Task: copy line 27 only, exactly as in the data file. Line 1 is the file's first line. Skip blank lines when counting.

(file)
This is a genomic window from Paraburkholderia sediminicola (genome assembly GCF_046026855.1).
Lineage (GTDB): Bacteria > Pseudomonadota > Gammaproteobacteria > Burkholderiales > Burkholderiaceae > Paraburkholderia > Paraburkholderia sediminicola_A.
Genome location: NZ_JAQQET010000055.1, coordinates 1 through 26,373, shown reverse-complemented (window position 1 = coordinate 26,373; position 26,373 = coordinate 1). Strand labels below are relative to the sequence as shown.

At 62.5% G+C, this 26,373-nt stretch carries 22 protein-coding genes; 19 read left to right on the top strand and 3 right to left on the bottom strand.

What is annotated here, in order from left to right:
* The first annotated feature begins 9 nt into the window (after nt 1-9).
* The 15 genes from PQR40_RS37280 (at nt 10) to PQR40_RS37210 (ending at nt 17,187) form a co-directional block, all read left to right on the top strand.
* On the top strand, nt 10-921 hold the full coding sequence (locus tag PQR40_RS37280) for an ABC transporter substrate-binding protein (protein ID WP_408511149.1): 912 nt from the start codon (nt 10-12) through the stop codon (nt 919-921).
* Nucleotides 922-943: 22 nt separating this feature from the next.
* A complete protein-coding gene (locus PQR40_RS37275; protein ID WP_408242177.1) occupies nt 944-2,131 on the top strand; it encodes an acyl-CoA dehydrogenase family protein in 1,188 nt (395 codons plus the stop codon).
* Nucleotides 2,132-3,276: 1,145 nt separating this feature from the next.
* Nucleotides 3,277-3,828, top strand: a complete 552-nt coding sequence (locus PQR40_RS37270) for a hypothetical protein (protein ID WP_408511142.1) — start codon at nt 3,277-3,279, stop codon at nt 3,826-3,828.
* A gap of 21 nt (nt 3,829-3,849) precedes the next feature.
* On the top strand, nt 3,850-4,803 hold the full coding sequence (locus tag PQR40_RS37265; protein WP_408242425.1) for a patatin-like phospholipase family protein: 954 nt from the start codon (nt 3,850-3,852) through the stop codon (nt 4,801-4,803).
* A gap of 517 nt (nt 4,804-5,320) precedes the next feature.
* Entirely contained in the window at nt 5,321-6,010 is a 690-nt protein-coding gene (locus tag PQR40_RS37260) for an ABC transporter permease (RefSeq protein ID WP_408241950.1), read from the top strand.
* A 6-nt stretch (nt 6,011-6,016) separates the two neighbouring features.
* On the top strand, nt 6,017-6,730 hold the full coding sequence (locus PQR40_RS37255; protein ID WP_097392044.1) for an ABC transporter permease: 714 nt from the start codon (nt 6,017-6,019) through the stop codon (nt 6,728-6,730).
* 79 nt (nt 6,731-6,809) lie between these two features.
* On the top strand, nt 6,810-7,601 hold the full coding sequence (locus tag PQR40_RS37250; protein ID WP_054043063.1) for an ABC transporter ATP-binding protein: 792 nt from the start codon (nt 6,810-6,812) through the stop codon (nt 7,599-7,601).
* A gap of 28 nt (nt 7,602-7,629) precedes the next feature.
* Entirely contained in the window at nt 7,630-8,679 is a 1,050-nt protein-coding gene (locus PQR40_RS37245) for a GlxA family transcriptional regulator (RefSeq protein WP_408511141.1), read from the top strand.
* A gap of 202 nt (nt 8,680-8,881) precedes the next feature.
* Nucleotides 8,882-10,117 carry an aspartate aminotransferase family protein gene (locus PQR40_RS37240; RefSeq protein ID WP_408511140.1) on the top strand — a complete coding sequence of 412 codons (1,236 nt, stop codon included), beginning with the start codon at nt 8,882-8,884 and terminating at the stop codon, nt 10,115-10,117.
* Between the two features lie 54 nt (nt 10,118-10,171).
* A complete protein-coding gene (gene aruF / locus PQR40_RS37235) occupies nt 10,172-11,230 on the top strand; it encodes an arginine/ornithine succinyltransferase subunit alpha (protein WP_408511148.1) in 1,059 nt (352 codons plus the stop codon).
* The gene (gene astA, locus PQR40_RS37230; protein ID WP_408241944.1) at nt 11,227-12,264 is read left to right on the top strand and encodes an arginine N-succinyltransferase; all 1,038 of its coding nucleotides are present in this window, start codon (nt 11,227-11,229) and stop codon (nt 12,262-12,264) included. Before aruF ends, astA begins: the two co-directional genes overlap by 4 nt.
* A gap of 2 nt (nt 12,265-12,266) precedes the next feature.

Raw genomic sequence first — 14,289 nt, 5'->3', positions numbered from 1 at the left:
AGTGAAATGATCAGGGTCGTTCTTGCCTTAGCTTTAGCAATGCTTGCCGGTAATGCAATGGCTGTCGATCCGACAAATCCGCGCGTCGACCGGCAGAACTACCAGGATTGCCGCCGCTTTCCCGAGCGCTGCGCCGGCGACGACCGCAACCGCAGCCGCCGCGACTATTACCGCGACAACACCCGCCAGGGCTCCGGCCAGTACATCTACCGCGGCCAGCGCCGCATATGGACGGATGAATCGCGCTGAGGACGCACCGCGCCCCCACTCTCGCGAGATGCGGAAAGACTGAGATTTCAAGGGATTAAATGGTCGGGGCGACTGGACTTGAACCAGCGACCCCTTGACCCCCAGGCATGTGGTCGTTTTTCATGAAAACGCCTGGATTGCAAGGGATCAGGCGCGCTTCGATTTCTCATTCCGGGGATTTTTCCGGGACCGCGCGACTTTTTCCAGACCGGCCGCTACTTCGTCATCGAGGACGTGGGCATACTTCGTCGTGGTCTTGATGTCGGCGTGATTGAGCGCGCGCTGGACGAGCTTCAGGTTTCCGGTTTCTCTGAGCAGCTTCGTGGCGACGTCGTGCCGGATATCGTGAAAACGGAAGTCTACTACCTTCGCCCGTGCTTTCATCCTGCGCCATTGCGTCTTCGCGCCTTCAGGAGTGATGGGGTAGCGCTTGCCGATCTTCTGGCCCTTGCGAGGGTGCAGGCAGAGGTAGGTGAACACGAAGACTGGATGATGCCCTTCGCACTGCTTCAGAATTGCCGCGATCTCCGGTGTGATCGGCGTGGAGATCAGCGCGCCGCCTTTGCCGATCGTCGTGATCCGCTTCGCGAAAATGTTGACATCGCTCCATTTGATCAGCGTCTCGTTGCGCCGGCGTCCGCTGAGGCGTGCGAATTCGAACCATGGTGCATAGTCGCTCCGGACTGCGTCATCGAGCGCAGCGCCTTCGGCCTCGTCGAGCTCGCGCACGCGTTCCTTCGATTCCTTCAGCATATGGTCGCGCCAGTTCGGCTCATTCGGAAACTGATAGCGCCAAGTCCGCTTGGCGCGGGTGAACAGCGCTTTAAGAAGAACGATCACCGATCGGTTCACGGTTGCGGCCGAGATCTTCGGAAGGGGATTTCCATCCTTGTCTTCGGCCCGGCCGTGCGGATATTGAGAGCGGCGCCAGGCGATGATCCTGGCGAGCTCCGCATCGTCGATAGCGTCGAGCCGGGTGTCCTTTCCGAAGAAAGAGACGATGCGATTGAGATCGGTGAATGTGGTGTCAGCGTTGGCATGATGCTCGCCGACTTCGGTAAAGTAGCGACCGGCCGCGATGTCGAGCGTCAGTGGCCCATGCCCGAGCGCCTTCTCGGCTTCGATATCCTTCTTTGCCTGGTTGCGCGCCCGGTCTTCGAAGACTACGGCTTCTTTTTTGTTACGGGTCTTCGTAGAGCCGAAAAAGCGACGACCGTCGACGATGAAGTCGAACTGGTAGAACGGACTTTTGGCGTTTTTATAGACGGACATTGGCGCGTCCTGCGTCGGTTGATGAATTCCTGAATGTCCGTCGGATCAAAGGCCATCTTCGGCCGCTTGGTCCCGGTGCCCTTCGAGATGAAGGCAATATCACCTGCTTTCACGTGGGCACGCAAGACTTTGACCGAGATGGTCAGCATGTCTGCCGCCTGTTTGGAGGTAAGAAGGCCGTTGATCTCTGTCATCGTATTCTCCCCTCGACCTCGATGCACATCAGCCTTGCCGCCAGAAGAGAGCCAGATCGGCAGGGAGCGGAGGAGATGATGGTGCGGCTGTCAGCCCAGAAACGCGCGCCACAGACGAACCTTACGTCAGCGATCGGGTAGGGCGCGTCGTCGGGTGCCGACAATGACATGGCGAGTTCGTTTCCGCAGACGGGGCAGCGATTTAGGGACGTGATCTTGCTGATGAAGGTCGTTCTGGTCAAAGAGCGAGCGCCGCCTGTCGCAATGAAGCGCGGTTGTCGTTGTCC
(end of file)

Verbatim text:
* The gene (gene astA, locus PQR40_RS37230; protein ID WP_408241944.1) at nt 11,227-12,264 is read left to right on the top strand and encodes an arginine N-succinyltransferase; all 1,038 of its coding nucleotides are present in this window, start codon (nt 11,227-11,229) and stop codon (nt 12,262-12,264) included. Before aruF ends, astA begins: the two co-directional genes overlap by 4 nt.